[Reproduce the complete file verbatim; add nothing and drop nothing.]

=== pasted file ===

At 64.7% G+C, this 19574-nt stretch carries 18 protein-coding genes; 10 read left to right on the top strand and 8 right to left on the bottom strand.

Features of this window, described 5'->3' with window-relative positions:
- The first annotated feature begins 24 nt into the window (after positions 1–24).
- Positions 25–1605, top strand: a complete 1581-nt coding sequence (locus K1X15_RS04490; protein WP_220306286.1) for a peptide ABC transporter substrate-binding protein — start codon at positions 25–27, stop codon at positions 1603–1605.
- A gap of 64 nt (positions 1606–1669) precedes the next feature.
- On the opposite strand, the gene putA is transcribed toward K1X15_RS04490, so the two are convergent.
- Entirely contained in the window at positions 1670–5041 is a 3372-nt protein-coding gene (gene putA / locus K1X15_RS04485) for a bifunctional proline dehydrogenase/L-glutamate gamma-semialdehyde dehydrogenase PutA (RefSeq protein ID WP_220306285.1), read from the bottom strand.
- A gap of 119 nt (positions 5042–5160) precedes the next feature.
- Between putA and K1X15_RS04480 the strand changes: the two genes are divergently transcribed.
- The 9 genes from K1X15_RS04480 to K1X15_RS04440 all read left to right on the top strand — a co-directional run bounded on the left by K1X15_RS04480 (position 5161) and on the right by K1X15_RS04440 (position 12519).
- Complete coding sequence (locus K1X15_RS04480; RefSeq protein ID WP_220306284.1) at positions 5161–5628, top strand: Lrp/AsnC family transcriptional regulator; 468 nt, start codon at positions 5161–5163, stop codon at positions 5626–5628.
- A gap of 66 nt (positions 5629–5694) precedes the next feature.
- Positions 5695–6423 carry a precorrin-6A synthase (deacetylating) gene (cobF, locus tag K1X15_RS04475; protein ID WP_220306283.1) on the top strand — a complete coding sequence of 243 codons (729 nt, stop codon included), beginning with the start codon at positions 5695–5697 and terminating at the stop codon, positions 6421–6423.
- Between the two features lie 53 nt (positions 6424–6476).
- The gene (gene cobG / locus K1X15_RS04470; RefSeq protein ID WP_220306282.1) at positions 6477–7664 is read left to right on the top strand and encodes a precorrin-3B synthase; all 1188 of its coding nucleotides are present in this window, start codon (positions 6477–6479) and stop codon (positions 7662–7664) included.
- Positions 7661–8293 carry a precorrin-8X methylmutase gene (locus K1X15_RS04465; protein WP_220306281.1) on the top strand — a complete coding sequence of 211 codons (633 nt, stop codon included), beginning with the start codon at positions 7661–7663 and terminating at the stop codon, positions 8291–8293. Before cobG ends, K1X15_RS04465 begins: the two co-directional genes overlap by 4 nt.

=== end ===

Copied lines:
At 64.7% G+C, this 19574-nt stretch carries 18 protein-coding genes; 10 read left to right on the top strand and 8 right to left on the bottom strand.

Features of this window, described 5'->3' with window-relative positions:
- The first annotated feature begins 24 nt into the window (after positions 1–24).
- Positions 25–1605, top strand: a complete 1581-nt coding sequence (locus K1X15_RS04490; protein WP_220306286.1) for a peptide ABC transporter substrate-binding protein — start codon at positions 25–27, stop codon at positions 1603–1605.
- A gap of 64 nt (positions 1606–1669) precedes the next feature.
- On the opposite strand, the gene putA is transcribed toward K1X15_RS04490, so the two are convergent.
- Entirely contained in the window at positions 1670–5041 is a 3372-nt protein-coding gene (gene putA / locus K1X15_RS04485) for a bifunctional proline dehydrogenase/L-glutamate gamma-semialdehyde dehydrogenase PutA (RefSeq protein ID WP_220306285.1), read from the bottom strand.
- A gap of 119 nt (positions 5042–5160) precedes the next feature.
- Between putA and K1X15_RS04480 the strand changes: the two genes are divergently transcribed.
- The 9 genes from K1X15_RS04480 to K1X15_RS04440 all read left to right on the top strand — a co-directional run bounded on the left by K1X15_RS04480 (position 5161) and on the right by K1X15_RS04440 (position 12519).
- Complete coding sequence (locus K1X15_RS04480; RefSeq protein ID WP_220306284.1) at positions 5161–5628, top strand: Lrp/AsnC family transcriptional regulator; 468 nt, start codon at positions 5161–5163, stop codon at positions 5626–5628.
- A gap of 66 nt (positions 5629–5694) precedes the next feature.
- Positions 5695–6423 carry a precorrin-6A synthase (deacetylating) gene (cobF, locus tag K1X15_RS04475; protein ID WP_220306283.1) on the top strand — a complete coding sequence of 243 codons (729 nt, stop codon included), beginning with the start codon at positions 5695–5697 and terminating at the stop codon, positions 6421–6423.
- Between the two features lie 53 nt (positions 6424–6476).
- The gene (gene cobG / locus K1X15_RS04470; RefSeq protein ID WP_220306282.1) at positions 6477–7664 is read left to right on the top strand and encodes a precorrin-3B synthase; all 1188 of its coding nucleotides are present in this window, start codon (positions 6477–6479) and stop codon (positions 7662–7664) included.
- Positions 7661–8293 carry a precorrin-8X methylmutase gene (locus K1X15_RS04465; protein WP_220306281.1) on the top strand — a complete coding sequence of 211 codons (633 nt, stop codon included), beginning with the start codon at positions 7661–7663 and terminating at the stop codon, positions 8291–8293. Before cobG ends, K1X15_RS04465 begins: the two co-directional genes overlap by 4 nt.